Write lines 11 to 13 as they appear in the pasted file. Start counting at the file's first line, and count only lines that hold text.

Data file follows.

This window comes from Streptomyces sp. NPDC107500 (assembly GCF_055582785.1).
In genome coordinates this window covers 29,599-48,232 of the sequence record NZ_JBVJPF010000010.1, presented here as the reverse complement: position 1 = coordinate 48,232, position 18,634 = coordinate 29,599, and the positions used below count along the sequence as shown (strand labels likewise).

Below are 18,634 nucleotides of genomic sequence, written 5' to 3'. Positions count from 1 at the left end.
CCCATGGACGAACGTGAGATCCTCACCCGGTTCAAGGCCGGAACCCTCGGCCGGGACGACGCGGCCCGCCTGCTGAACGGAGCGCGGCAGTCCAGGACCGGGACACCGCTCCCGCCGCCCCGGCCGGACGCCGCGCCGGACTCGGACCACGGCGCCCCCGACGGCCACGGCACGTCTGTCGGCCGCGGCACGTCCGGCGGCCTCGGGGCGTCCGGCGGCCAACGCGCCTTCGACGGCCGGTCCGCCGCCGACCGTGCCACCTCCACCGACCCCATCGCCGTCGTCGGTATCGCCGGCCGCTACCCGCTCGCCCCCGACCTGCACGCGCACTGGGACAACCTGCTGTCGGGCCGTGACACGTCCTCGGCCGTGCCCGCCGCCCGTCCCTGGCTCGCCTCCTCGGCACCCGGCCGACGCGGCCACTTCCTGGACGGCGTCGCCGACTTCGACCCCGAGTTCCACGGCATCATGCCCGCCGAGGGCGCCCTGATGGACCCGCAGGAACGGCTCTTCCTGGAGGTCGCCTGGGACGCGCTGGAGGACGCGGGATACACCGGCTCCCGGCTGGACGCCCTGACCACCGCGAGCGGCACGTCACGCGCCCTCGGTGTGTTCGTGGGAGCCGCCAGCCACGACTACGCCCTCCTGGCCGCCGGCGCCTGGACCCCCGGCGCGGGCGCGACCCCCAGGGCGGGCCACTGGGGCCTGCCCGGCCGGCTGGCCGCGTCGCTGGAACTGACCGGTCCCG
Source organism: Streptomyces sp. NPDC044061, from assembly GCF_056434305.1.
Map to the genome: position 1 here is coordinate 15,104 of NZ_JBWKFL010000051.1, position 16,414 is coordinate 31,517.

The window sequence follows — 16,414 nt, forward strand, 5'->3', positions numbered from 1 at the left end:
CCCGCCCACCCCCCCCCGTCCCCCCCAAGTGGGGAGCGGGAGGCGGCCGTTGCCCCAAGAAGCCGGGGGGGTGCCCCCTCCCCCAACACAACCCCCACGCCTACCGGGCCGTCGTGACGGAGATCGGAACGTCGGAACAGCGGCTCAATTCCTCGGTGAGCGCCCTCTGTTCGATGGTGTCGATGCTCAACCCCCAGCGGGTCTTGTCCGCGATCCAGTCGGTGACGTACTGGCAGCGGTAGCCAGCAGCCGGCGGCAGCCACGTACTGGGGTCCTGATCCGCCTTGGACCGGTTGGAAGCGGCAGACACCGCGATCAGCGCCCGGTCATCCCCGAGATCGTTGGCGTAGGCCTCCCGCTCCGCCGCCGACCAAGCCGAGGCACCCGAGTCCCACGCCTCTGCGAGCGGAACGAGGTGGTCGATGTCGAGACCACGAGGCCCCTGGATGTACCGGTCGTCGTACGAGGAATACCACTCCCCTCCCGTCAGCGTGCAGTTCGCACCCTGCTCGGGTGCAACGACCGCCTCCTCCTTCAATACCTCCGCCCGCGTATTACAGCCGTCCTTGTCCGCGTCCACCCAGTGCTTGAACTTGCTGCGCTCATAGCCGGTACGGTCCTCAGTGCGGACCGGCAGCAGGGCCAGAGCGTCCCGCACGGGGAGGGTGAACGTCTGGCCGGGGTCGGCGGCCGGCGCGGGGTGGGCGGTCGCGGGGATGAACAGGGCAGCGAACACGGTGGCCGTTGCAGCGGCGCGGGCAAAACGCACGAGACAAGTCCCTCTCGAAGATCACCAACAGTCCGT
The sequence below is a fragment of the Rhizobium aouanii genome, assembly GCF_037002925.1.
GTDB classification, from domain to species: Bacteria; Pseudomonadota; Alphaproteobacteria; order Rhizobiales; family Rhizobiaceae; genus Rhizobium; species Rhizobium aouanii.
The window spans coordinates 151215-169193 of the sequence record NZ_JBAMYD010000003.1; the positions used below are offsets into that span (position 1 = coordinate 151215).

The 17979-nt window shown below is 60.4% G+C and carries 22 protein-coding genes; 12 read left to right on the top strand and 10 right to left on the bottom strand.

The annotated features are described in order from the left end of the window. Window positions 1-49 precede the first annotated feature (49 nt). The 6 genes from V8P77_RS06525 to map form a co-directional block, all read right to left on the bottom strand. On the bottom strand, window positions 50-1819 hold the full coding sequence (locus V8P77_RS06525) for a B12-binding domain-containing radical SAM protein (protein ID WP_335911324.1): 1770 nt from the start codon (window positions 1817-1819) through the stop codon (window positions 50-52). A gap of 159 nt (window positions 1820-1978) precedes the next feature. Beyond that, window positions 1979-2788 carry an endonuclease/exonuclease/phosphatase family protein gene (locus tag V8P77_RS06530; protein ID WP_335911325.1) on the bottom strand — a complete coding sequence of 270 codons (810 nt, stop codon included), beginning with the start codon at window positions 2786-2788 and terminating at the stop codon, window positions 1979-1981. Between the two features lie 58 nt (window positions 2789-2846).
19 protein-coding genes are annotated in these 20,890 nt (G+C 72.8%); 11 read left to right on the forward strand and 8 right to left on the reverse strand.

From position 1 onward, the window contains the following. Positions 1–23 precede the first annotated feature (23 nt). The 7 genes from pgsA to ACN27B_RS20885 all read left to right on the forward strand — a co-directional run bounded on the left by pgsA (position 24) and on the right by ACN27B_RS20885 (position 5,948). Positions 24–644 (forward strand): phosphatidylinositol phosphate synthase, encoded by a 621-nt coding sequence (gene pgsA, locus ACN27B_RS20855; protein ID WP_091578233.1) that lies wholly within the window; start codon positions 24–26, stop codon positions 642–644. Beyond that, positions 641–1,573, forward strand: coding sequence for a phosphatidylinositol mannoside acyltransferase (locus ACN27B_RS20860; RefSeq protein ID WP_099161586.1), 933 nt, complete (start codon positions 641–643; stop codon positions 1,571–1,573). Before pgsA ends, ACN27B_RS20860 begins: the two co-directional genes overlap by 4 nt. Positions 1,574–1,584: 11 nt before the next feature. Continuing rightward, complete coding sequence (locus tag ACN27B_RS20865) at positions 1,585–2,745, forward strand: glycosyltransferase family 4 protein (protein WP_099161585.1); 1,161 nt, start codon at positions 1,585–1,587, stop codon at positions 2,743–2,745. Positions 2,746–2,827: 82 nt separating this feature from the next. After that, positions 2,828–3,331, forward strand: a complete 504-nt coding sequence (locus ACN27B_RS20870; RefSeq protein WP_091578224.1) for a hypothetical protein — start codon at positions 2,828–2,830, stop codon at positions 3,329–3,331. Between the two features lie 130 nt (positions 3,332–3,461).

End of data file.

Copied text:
The window spans coordinates 151215-169193 of the sequence record NZ_JBAMYD010000003.1; the positions used below are offsets into that span (position 1 = coordinate 151215).

The 17979-nt window shown below is 60.4% G+C and carries 22 protein-coding genes; 12 read left to right on the top strand and 10 right to left on the bottom strand.

The annotated features are described in order from the left end of the window. Window positions 1-49 precede the first annotated feature (49 nt). The 6 genes from V8P77_RS06525 to map form a co-directional block, all read right to left on the bottom strand. On the bottom strand, window positions 50-1819 hold the full coding sequence (locus V8P77_RS06525) for a B12-binding domain-containing radical SAM protein (protein ID WP_335911324.1): 1770 nt from the start codon (window positions 1817-1819) through the stop codon (window positions 50-52). A gap of 159 nt (window positions 1820-1978) precedes the next feature. Beyond that, window positions 1979-2788 carry an endonuclease/exonuclease/phosphatase family protein gene (locus tag V8P77_RS06530; protein ID WP_335911325.1) on the bottom strand — a complete coding sequence of 270 codons (810 nt, stop codon included), beginning with the start codon at window positions 2786-2788 and terminating at the stop codon, window positions 1979-1981. Between the two features lie 58 nt (window positions 2789-2846).